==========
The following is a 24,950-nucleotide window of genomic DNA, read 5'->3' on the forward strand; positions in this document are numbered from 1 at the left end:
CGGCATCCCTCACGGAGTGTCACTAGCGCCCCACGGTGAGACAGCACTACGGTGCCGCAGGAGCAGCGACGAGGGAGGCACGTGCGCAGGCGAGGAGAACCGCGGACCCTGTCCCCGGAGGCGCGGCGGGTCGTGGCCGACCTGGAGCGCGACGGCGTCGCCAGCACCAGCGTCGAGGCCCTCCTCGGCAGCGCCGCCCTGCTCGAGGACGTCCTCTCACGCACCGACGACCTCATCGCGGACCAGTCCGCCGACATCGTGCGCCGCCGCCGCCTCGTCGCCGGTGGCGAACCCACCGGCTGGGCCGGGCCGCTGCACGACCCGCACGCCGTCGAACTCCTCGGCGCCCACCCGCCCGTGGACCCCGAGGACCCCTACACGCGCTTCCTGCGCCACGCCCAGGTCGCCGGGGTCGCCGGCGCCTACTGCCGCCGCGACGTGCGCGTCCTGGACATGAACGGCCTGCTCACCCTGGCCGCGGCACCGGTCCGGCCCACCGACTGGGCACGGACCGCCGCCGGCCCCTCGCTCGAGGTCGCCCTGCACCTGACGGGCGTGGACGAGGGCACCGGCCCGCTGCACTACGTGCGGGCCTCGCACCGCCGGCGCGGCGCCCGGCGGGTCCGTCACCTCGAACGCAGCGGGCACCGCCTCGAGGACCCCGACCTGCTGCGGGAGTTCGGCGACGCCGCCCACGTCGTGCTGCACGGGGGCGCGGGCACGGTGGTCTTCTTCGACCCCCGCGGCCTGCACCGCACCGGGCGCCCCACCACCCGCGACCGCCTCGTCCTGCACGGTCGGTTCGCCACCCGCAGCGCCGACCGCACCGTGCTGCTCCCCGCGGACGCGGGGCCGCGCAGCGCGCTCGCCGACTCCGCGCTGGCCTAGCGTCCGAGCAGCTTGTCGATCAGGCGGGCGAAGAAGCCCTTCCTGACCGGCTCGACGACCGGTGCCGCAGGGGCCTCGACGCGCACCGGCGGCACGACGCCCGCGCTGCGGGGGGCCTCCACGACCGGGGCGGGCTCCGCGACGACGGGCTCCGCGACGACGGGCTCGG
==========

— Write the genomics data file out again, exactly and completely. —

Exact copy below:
The following is a 24,950-nucleotide window of genomic DNA, read 5'->3' on the forward strand; positions in this document are numbered from 1 at the left end:
CGGCATCCCTCACGGAGTGTCACTAGCGCCCCACGGTGAGACAGCACTACGGTGCCGCAGGAGCAGCGACGAGGGAGGCACGTGCGCAGGCGAGGAGAACCGCGGACCCTGTCCCCGGAGGCGCGGCGGGTCGTGGCCGACCTGGAGCGCGACGGCGTCGCCAGCACCAGCGTCGAGGCCCTCCTCGGCAGCGCCGCCCTGCTCGAGGACGTCCTCTCACGCACCGACGACCTCATCGCGGACCAGTCCGCCGACATCGTGCGCCGCCGCCGCCTCGTCGCCGGTGGCGAACCCACCGGCTGGGCCGGGCCGCTGCACGACCCGCACGCCGTCGAACTCCTCGGCGCCCACCCGCCCGTGGACCCCGAGGACCCCTACACGCGCTTCCTGCGCCACGCCCAGGTCGCCGGGGTCGCCGGCGCCTACTGCCGCCGCGACGTGCGCGTCCTGGACATGAACGGCCTGCTCACCCTGGCCGCGGCACCGGTCCGGCCCACCGACTGGGCACGGACCGCCGCCGGCCCCTCGCTCGAGGTCGCCCTGCACCTGACGGGCGTGGACGAGGGCACCGGCCCGCTGCACTACGTGCGGGCCTCGCACCGCCGGCGCGGCGCCCGGCGGGTCCGTCACCTCGAACGCAGCGGGCACCGCCTCGAGGACCCCGACCTGCTGCGGGAGTTCGGCGACGCCGCCCACGTCGTGCTGCACGGGGGCGCGGGCACGGTGGTCTTCTTCGACCCCCGCGGCCTGCACCGCACCGGGCGCCCCACCACCCGCGACCGCCTCGTCCTGCACGGTCGGTTCGCCACCCGCAGCGCCGACCGCACCGTGCTGCTCCCCGCGGACGCGGGGCCGCGCAGCGCGCTCGCCGACTCCGCGCTGGCCTAGCGTCCGAGCAGCTTGTCGATCAGGCGGGCGAAGAAGCCCTTCCTGACCGGCTCGACGACCGGTGCCGCAGGGGCCTCGACGCGCACCGGCGGCACGACGCCCGCGCTGCGGGGGGCCTCCACGACCGGGGCGGGCTCCGCGACGACGGGCTCCGCGACGACGGGCTCGG